Opportunity of a Lifetime: Why I Joined a CRISPR Gene Therapy Trial for Vision Loss
Michael J. Kalberer, LMSW, writes on his decision to join a revolutionary new trial studying an experimental gene therapy for safety and effectiveness at reversing a form of inherited retinal disorder that causes blindness. The historic trial is being co-led by Mass Eye and Ear, a member of Mass General Brigham. Watch the video above or click here for more on Michael’s story and the trial.
This past September, I underwent a surgery that made me the second person in the world to receive an experimental CRISPR gene therapy directly put into the body. The therapy was designed to treat a specific type of inherited retinal disorder (IRD). This was not a decision I took lightly but with nothing to lose since I was going blind anyway, I did my research and decided to dive head first into this once-in-a-lifetime opportunity. Regardless of the outcome, my main hopes in signing up for this trial are to advance science and that my experiences can help other people who identify with my story.
My life is a lot of fun and hard to encapsulate in a few sentences. I live on Long Island, New York, love listening to music, spending time with family and friends, and am a diehard sports fan — especially of my beloved Islanders. I am a social worker and professional public speaker. I was born with cerebral palsy and I have experienced vision problems throughout my life, but that is not what defines me. My parents raised me as a person with a disability and not a disabled person, and that’s something I’ve carried with me my whole life, and have tried to bring to others through my work. When people meet me for the first time, I don’t lead with I am blind, I lead with I am Michael.
I started recognizing difficulty with my vision around age 10, when there were problems with my depth perception. On some days, a curb would look like a driveway or vice versa, and I might trip and fall. In spite of this, I still played sports, saw a lot of friends and enjoyed school. I was always finding ways to compensate for my vision at an early age, such as by walking slower by curbs, or using a ruler when reading since my eyes might jump around. My CP was given as the explanation for the visual difficulties, and that was expected, since visual impairment is extremely common in our population. I had limited peripheral vision and when I played sports, I would have difficulty seeing when the sun was brighter. I would strangely see and play better when there were clouds.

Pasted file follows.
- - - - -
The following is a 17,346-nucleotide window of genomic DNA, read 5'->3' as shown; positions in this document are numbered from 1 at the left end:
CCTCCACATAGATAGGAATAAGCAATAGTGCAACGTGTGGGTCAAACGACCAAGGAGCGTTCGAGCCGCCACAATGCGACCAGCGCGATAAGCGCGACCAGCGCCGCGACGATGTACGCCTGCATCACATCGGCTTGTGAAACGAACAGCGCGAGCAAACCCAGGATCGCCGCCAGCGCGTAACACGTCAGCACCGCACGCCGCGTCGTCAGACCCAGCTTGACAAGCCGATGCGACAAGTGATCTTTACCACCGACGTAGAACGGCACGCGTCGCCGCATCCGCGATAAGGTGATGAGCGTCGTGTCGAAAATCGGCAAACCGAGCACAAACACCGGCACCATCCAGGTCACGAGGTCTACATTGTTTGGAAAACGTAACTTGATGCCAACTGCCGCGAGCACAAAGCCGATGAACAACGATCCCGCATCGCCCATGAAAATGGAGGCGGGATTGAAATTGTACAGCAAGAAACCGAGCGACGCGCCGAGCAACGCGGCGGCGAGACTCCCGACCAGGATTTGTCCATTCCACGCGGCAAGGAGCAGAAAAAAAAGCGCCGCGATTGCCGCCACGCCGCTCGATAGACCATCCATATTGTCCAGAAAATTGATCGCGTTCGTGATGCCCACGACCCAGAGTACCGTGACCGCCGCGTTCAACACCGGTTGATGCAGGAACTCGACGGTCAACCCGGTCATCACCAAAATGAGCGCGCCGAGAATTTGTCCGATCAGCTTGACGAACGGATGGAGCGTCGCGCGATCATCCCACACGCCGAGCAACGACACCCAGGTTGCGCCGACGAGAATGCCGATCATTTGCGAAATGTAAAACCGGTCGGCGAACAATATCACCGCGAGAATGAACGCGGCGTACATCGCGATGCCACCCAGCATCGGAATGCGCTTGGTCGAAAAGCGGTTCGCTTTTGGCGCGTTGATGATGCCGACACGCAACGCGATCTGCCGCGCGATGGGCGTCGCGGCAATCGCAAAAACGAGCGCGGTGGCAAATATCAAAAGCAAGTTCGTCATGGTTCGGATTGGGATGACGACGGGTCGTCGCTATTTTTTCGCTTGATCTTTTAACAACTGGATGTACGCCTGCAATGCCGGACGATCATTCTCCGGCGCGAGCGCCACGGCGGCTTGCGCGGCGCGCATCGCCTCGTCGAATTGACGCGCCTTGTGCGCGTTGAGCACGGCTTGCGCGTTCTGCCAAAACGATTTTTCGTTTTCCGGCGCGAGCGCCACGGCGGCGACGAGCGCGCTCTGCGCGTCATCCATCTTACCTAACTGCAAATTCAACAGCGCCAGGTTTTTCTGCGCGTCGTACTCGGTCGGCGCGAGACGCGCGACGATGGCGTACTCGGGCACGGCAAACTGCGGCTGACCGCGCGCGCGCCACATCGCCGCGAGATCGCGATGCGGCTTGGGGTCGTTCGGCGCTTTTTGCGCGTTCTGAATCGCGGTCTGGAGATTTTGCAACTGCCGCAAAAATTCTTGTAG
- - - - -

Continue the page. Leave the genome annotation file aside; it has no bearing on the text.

I was eventually labeled legally blind at age 12 during a routine ophthalmology appointment, due to my symptoms. As I transitioned from middle to high school and eventually college, I was able to adapt to my low vision with audiobooks and given extra time for tests, and accommodations of a reader and a scribe. I finished my undergraduate education in Psychology and Speech Communication then followed that with a Master’s Degree in Social Work. I love being a social worker and helping others.
By the time I reached my early 30s in 2011, I experienced a precipitous drop in my vision. One time I was at an Islanders game and it looked like the scoreboard was underwater. My ophthalmologist saw that my eyesight was declining and referred me to a retina specialist by that April. The first thing the specialist said to me was, “Has anyone ever diagnosed you with a retinal degenerative disease?” I said “No, but something tells me you are going to.”
I was told I would without question lose my sight due to this progressive disorder. That was all anyone knew at the time. During this period, I was counselling people transitioning to blindness and losing their jobs, and helping them find services that could benefit them. That was one of the most challenging and rewarding experiences of my life. I would often find others I identified so much with; it sometimes felt like I was counseling myself.
As my vision loss progressed, a career counselor told me I was “unemployable.” How my vision loss has affected my career has been the biggest challenge for me in all of this, and one of the things I’m most hoping this surgery changes. Despite the hardships associated with employment, I have not been deterred. Soon after my diagnosis I started tutoring, and then a professor asked me to speak to a class of students training to be special education teachers about my experiences and how to apply practical skills of working with people with disabilities to their careers. This led to more lectures, and eventually, a career in public speaking. I formed my own company, Michael J. Kalberer Presents, where I use my experience to educate and prepare professionals to work with people with disability and blindness, and just as importantly, treat them with dignity they deserve.